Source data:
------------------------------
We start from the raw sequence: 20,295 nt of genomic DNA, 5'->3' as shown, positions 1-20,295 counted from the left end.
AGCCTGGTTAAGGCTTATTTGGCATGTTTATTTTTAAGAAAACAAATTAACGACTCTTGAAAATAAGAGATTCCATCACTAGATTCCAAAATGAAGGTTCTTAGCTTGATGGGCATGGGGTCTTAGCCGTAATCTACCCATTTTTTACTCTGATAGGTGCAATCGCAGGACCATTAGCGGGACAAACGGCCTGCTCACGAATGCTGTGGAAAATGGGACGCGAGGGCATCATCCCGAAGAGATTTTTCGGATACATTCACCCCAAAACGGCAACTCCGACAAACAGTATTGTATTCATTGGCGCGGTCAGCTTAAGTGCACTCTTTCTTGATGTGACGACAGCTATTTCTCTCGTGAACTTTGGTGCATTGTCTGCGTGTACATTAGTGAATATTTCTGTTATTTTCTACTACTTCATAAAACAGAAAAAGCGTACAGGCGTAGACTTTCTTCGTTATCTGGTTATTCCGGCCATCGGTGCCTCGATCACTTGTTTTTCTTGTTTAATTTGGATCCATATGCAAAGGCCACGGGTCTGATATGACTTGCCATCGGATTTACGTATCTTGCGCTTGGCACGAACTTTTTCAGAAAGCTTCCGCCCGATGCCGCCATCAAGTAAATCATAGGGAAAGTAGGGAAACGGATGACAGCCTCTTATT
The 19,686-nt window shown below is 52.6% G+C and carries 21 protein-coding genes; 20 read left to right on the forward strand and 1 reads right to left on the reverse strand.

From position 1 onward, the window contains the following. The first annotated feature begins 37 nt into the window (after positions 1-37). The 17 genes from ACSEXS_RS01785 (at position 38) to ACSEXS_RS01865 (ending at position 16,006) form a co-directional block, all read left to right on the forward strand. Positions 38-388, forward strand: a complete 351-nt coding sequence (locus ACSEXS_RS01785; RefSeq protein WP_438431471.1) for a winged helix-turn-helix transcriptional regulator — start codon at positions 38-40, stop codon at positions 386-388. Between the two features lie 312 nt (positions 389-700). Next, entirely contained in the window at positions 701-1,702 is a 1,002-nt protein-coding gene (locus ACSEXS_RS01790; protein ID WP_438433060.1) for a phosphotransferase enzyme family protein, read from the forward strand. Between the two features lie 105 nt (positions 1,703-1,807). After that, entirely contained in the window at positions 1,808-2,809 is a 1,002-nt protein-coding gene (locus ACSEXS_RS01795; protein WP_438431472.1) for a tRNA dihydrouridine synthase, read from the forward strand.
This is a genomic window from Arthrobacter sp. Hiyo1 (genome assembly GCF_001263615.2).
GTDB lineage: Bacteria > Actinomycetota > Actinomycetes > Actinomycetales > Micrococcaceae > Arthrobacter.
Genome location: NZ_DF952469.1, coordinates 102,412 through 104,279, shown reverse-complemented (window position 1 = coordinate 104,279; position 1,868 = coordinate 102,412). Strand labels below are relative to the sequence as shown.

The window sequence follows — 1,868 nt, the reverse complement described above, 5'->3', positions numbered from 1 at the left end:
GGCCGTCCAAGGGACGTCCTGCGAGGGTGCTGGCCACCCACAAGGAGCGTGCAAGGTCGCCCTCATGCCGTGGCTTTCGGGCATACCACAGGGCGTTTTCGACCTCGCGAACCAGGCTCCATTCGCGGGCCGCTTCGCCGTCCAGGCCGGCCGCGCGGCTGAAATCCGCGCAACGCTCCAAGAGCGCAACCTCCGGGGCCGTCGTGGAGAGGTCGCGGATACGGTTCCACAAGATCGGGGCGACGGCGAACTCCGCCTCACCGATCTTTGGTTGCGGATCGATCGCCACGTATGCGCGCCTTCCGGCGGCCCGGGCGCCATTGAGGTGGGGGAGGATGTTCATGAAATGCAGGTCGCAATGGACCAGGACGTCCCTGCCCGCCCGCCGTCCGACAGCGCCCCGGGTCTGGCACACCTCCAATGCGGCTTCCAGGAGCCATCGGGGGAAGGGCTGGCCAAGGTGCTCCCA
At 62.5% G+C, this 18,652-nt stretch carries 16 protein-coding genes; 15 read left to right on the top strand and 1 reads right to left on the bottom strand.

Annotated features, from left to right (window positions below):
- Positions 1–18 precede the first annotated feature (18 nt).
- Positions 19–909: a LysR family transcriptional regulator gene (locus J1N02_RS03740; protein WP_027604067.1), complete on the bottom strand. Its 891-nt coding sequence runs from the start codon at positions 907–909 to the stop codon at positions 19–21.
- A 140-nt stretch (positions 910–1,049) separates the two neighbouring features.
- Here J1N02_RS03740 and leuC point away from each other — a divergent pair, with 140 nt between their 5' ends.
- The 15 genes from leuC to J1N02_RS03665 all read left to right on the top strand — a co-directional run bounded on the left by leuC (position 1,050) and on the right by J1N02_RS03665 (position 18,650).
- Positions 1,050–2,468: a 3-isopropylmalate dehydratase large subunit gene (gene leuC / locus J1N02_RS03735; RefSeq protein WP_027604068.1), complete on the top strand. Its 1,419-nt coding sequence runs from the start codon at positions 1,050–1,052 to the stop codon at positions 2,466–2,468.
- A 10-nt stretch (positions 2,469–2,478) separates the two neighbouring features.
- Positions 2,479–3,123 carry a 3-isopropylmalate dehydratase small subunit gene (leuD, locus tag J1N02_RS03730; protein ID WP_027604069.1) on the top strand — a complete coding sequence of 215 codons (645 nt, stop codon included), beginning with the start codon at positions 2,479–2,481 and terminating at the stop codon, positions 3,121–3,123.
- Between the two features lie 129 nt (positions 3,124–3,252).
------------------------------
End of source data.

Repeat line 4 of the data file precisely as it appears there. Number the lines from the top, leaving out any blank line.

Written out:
From position 1 onward, the window contains the following. The first annotated feature begins 37 nt into the window (after positions 1-37). The 17 genes from ACSEXS_RS01785 (at position 38) to ACSEXS_RS01865 (ending at position 16,006) form a co-directional block, all read left to right on the forward strand. Positions 38-388, forward strand: a complete 351-nt coding sequence (locus ACSEXS_RS01785; RefSeq protein WP_438431471.1) for a winged helix-turn-helix transcriptional regulator — start codon at positions 38-40, stop codon at positions 386-388. Between the two features lie 312 nt (positions 389-700). Next, entirely contained in the window at positions 701-1,702 is a 1,002-nt protein-coding gene (locus ACSEXS_RS01790; protein ID WP_438433060.1) for a phosphotransferase enzyme family protein, read from the forward strand. Between the two features lie 105 nt (positions 1,703-1,807). After that, entirely contained in the window at positions 1,808-2,809 is a 1,002-nt protein-coding gene (locus ACSEXS_RS01795; protein WP_438431472.1) for a tRNA dihydrouridine synthase, read from the forward strand.